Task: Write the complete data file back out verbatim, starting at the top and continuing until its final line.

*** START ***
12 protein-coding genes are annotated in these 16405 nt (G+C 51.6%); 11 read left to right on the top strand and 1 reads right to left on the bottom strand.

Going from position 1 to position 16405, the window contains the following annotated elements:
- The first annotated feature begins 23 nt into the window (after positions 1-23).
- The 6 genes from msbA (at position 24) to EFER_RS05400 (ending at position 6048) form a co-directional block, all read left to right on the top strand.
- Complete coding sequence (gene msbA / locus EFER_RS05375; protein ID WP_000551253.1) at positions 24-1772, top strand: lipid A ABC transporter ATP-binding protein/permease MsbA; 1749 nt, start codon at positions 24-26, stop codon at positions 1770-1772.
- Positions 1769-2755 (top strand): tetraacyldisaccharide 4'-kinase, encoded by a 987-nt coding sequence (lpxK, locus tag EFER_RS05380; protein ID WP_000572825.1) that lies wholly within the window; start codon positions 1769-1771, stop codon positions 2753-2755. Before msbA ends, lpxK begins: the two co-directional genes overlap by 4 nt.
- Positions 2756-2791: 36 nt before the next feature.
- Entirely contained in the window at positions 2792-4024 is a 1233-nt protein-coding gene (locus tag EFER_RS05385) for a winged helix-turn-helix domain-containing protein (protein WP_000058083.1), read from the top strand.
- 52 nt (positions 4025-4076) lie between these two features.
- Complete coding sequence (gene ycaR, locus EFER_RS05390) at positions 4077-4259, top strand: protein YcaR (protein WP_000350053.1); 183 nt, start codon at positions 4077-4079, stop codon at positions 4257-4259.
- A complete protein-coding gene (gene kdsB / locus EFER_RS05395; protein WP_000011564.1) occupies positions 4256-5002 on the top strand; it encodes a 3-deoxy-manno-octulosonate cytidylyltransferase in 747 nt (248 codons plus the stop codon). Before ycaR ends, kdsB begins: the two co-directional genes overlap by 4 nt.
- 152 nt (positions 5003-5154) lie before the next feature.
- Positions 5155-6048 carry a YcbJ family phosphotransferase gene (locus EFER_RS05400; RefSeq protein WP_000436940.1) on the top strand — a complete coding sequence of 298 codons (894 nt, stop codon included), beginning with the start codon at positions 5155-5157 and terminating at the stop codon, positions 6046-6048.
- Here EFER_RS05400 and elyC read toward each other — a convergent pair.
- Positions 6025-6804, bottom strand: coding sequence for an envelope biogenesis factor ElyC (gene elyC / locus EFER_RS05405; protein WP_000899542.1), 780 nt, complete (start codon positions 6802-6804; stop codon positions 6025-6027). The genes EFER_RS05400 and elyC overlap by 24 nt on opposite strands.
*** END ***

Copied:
12 protein-coding genes are annotated in these 16405 nt (G+C 51.6%); 11 read left to right on the top strand and 1 reads right to left on the bottom strand.

Going from position 1 to position 16405, the window contains the following annotated elements:
- The first annotated feature begins 23 nt into the window (after positions 1-23).
- The 6 genes from msbA (at position 24) to EFER_RS05400 (ending at position 6048) form a co-directional block, all read left to right on the top strand.
- Complete coding sequence (gene msbA / locus EFER_RS05375; protein ID WP_000551253.1) at positions 24-1772, top strand: lipid A ABC transporter ATP-binding protein/permease MsbA; 1749 nt, start codon at positions 24-26, stop codon at positions 1770-1772.
- Positions 1769-2755 (top strand): tetraacyldisaccharide 4'-kinase, encoded by a 987-nt coding sequence (lpxK, locus tag EFER_RS05380; protein ID WP_000572825.1) that lies wholly within the window; start codon positions 1769-1771, stop codon positions 2753-2755. Before msbA ends, lpxK begins: the two co-directional genes overlap by 4 nt.
- Positions 2756-2791: 36 nt before the next feature.
- Entirely contained in the window at positions 2792-4024 is a 1233-nt protein-coding gene (locus tag EFER_RS05385) for a winged helix-turn-helix domain-containing protein (protein WP_000058083.1), read from the top strand.
- 52 nt (positions 4025-4076) lie between these two features.
- Complete coding sequence (gene ycaR, locus EFER_RS05390) at positions 4077-4259, top strand: protein YcaR (protein WP_000350053.1); 183 nt, start codon at positions 4077-4079, stop codon at positions 4257-4259.
- A complete protein-coding gene (gene kdsB / locus EFER_RS05395; protein WP_000011564.1) occupies positions 4256-5002 on the top strand; it encodes a 3-deoxy-manno-octulosonate cytidylyltransferase in 747 nt (248 codons plus the stop codon). Before ycaR ends, kdsB begins: the two co-directional genes overlap by 4 nt.
- 152 nt (positions 5003-5154) lie before the next feature.
- Positions 5155-6048 carry a YcbJ family phosphotransferase gene (locus EFER_RS05400; RefSeq protein WP_000436940.1) on the top strand — a complete coding sequence of 298 codons (894 nt, stop codon included), beginning with the start codon at positions 5155-5157 and terminating at the stop codon, positions 6046-6048.
- Here EFER_RS05400 and elyC read toward each other — a convergent pair.
- Positions 6025-6804, bottom strand: coding sequence for an envelope biogenesis factor ElyC (gene elyC / locus EFER_RS05405; protein WP_000899542.1), 780 nt, complete (start codon positions 6802-6804; stop codon positions 6025-6027). The genes EFER_RS05400 and elyC overlap by 24 nt on opposite strands.